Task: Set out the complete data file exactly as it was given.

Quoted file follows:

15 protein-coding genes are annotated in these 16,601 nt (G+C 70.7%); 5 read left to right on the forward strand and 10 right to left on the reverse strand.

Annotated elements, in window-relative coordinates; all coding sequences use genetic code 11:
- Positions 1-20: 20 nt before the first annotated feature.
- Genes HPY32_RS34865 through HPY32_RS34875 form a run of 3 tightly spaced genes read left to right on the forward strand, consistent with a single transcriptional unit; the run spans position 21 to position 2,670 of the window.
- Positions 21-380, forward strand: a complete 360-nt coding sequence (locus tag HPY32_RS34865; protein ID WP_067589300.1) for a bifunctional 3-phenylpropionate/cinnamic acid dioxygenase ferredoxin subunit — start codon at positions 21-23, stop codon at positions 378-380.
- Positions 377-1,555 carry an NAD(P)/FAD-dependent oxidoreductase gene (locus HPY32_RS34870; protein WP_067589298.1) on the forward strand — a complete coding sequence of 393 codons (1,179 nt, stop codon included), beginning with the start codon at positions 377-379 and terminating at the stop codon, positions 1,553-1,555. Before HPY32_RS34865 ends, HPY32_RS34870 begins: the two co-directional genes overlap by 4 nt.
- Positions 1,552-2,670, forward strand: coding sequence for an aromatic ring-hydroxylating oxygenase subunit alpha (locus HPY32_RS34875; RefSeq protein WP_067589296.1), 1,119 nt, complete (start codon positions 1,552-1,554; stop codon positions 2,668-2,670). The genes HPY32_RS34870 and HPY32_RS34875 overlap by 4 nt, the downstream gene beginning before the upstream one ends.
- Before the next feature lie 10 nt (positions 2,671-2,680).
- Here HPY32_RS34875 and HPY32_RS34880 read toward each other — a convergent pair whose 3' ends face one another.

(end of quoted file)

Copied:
15 protein-coding genes are annotated in these 16,601 nt (G+C 70.7%); 5 read left to right on the forward strand and 10 right to left on the reverse strand.

Annotated elements, in window-relative coordinates; all coding sequences use genetic code 11:
- Positions 1-20: 20 nt before the first annotated feature.
- Genes HPY32_RS34865 through HPY32_RS34875 form a run of 3 tightly spaced genes read left to right on the forward strand, consistent with a single transcriptional unit; the run spans position 21 to position 2,670 of the window.
- Positions 21-380, forward strand: a complete 360-nt coding sequence (locus tag HPY32_RS34865; protein ID WP_067589300.1) for a bifunctional 3-phenylpropionate/cinnamic acid dioxygenase ferredoxin subunit — start codon at positions 21-23, stop codon at positions 378-380.
- Positions 377-1,555 carry an NAD(P)/FAD-dependent oxidoreductase gene (locus HPY32_RS34870; protein WP_067589298.1) on the forward strand — a complete coding sequence of 393 codons (1,179 nt, stop codon included), beginning with the start codon at positions 377-379 and terminating at the stop codon, positions 1,553-1,555. Before HPY32_RS34865 ends, HPY32_RS34870 begins: the two co-directional genes overlap by 4 nt.
- Positions 1,552-2,670, forward strand: coding sequence for an aromatic ring-hydroxylating oxygenase subunit alpha (locus HPY32_RS34875; RefSeq protein WP_067589296.1), 1,119 nt, complete (start codon positions 1,552-1,554; stop codon positions 2,668-2,670). The genes HPY32_RS34870 and HPY32_RS34875 overlap by 4 nt, the downstream gene beginning before the upstream one ends.
- Before the next feature lie 10 nt (positions 2,671-2,680).
- Here HPY32_RS34875 and HPY32_RS34880 read toward each other — a convergent pair whose 3' ends face one another.